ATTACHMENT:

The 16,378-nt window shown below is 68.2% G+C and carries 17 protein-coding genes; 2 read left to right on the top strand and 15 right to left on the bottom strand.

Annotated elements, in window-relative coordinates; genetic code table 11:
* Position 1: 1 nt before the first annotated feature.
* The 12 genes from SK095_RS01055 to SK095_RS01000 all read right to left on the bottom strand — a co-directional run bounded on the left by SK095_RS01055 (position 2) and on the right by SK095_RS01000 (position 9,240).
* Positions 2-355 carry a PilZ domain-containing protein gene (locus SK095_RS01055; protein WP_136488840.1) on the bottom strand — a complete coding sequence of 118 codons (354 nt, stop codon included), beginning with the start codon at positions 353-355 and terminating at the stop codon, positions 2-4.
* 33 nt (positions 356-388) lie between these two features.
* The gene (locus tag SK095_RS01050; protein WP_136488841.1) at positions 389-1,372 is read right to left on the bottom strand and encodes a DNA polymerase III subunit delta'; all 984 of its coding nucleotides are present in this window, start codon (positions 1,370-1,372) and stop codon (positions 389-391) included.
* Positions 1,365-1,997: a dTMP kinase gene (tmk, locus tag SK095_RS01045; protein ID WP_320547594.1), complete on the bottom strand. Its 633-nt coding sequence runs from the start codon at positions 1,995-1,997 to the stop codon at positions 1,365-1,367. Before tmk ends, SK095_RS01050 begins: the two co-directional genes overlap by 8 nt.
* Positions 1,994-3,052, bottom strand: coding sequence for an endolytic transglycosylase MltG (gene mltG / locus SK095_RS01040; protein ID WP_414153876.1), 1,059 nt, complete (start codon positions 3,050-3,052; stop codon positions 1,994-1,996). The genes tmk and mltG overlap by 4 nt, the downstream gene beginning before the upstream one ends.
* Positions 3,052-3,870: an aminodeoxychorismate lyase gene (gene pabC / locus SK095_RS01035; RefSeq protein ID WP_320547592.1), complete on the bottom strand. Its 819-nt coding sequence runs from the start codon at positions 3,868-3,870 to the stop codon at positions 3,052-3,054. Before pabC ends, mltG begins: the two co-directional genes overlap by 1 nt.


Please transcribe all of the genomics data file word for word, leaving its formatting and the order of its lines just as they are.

The 16,378-nt window shown below is 68.2% G+C and carries 17 protein-coding genes; 2 read left to right on the top strand and 15 right to left on the bottom strand.

Annotated elements, in window-relative coordinates; genetic code table 11:
* Position 1: 1 nt before the first annotated feature.
* The 12 genes from SK095_RS01055 to SK095_RS01000 all read right to left on the bottom strand — a co-directional run bounded on the left by SK095_RS01055 (position 2) and on the right by SK095_RS01000 (position 9,240).
* Positions 2-355 carry a PilZ domain-containing protein gene (locus SK095_RS01055; protein WP_136488840.1) on the bottom strand — a complete coding sequence of 118 codons (354 nt, stop codon included), beginning with the start codon at positions 353-355 and terminating at the stop codon, positions 2-4.
* 33 nt (positions 356-388) lie between these two features.
* The gene (locus tag SK095_RS01050; protein WP_136488841.1) at positions 389-1,372 is read right to left on the bottom strand and encodes a DNA polymerase III subunit delta'; all 984 of its coding nucleotides are present in this window, start codon (positions 1,370-1,372) and stop codon (positions 389-391) included.
* Positions 1,365-1,997: a dTMP kinase gene (tmk, locus tag SK095_RS01045; protein ID WP_320547594.1), complete on the bottom strand. Its 633-nt coding sequence runs from the start codon at positions 1,995-1,997 to the stop codon at positions 1,365-1,367. Before tmk ends, SK095_RS01050 begins: the two co-directional genes overlap by 8 nt.
* Positions 1,994-3,052, bottom strand: coding sequence for an endolytic transglycosylase MltG (gene mltG / locus SK095_RS01040; protein ID WP_414153876.1), 1,059 nt, complete (start codon positions 3,050-3,052; stop codon positions 1,994-1,996). The genes tmk and mltG overlap by 4 nt, the downstream gene beginning before the upstream one ends.
* Positions 3,052-3,870: an aminodeoxychorismate lyase gene (gene pabC / locus SK095_RS01035; RefSeq protein ID WP_320547592.1), complete on the bottom strand. Its 819-nt coding sequence runs from the start codon at positions 3,868-3,870 to the stop codon at positions 3,052-3,054. Before pabC ends, mltG begins: the two co-directional genes overlap by 1 nt.